Toward the end of the listening period I revisited this system to listen again to the Ragnarok 2’s phono stage -- I was troubled as to why it didn’t sound as clear and incisive as I thought it should. This time the GoldenEar Technology BRX minimonitors were hooked up to the Ragnarok 2, and this time, instead of Tunnel of Love or Against the Wind, I played Steely Dan’s Aja (LP, ABC 9022-1006) -- a really good recording. But with the gain set to 25, I was still underwhelmed -- track 1, “Black Cow,” sounded clearer and more dynamic than had the other recordings, but that had more to do with the recording itself, not the system. I still felt as if some “life” was missing.
At that point, I decided to test my own assumption -- that volume controls sound better at the middle of their range -- as well as Schiit’s assertion that their volume control sounds equally good at all settings. I set the Ragnarok 2’s gain to 8, dropped the needle in the lead-in groove of side 1 of Aja, and turned the Schiit’s volume knob to just past 3 o’clock -- I knew that’s where it would have to be for me to get the same volume level out. The difference I heard wasn’t enormous, but it was big enough to make my jaw drop -- the clarity and incisiveness that I felt I were missing before were suddenly there, which I surmise had to do with reductions in distortion and noise. I sat back on the couch and listened to all of side 1 of Aja, then all of side 2 of Tunnel of Love, followed by all of side 1 of Against the Wind -- and then, for good measure, both sides of the Eagles’ On the Border (LP, Asylum 7E3-1004). I enjoyed them all -- tremendously.
When evaluating equipment, I seldom listen to complete LP sides, let alone one after another. But that simple change of gain setting turned the sound from merely OK to really good. When the Ragnarok 2 first arrived, I wondered why the choice of gain settings had been included -- most integrated amps lack them. Now they make more sense.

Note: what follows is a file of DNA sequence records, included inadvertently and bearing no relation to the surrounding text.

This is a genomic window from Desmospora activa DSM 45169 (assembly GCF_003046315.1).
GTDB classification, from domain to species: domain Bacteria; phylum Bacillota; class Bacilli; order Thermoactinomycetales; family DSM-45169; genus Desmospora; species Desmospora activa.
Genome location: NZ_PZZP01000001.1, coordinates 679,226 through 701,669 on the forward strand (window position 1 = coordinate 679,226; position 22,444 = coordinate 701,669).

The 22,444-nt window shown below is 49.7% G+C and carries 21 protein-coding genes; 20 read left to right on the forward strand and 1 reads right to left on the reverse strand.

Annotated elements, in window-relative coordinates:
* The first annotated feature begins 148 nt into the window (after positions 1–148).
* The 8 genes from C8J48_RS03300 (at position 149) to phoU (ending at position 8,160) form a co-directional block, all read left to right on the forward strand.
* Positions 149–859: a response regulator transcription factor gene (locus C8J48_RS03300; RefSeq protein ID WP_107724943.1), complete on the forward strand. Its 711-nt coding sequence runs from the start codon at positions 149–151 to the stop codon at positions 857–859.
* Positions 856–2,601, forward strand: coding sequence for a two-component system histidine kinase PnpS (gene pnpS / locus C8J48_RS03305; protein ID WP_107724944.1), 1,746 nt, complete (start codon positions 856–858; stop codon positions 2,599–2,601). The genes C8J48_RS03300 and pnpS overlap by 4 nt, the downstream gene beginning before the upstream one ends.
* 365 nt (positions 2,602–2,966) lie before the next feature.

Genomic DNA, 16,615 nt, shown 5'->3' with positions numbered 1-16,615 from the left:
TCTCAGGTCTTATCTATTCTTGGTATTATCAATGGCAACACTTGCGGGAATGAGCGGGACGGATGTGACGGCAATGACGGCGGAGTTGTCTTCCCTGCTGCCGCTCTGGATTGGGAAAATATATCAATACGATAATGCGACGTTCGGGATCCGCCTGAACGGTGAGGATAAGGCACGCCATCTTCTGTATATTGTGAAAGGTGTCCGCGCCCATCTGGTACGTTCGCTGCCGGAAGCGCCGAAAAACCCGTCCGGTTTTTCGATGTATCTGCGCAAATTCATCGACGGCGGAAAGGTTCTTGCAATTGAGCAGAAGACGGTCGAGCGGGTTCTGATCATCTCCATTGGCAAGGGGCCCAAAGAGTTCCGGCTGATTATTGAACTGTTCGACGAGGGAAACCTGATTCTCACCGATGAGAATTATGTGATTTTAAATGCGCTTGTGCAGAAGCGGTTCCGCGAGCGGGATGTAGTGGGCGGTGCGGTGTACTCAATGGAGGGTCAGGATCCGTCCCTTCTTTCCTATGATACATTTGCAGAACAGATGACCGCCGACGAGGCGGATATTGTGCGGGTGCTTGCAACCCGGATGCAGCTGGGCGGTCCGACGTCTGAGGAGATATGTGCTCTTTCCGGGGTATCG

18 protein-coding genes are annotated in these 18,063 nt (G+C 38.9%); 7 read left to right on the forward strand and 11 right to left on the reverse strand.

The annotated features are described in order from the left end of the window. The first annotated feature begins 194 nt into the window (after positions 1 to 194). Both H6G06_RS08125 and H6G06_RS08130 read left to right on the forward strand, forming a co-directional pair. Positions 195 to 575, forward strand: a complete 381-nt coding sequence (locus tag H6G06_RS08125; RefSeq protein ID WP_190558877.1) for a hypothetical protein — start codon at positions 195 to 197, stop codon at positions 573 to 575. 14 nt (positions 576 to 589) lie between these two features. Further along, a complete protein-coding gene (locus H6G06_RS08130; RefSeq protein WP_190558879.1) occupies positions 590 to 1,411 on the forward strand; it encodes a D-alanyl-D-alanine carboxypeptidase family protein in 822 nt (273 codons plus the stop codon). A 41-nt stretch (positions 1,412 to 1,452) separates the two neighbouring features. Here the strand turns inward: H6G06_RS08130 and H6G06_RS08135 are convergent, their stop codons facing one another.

Raves, reservations, recommendations
The Just An Amp version of Schiit Audio’s Ragnarok 2 integrated amplifier isn’t cheap at $1499, or -- especially -- by the standards of this column, which focuses on components costing under $1000. However, it’s as much of a bargain as anything I’ve reviewed that costs less. From its build quality to its styling to its idiosyncratic feature set to its sound, I loved everything about it -- and for a great price. I believe that the only reason the Ragnarok 2 doesn’t cost, say, $3000, or even more, is because Schiit sells factory direct, eliminating the distributor and dealer markups that can easily double the wholesale price. Such an approach scores a big win for the consumer.
At $1799, the Fully Loaded Ragnarok 2 is also a good deal -- so good that, to many, it might seem a no-brainer upgrade; after all, $300 doesn’t sound like that much more. Yet I hesitate giving the Fully Loaded the blanket recommendation I give the Just An Amp: I don’t think the Fully Loaded’s phono stage (which I liked once I’d got the gain set right) or its DAC (which is good but bettered by the Bifrost 2) sounds as good as the rest of the Ragnarok 2. This means that someone who buys a Fully Loaded Ragnarok 2 and is serious about sound -- as I believe most readers of SoundStage! Hi-Fi are, including those focused on this budget-oriented column -- could easily outgrow the sound quality of its DAC and phono stage, and perhaps quickly. Such a shopper might be better off applying that $300 to a Mani phono stage and/or a Bifrost 2 DAC now, to up their game right away. That’s what I’d do -- the Ragnarok 2 really is the Schiit, and deserves to be partnered with components of equal caliber.
What a great company. And what a great product.
. . . Doug Schneider
Manufacturer contact information:
24900 Anza Drive, Unit A
Valencia, CA 91355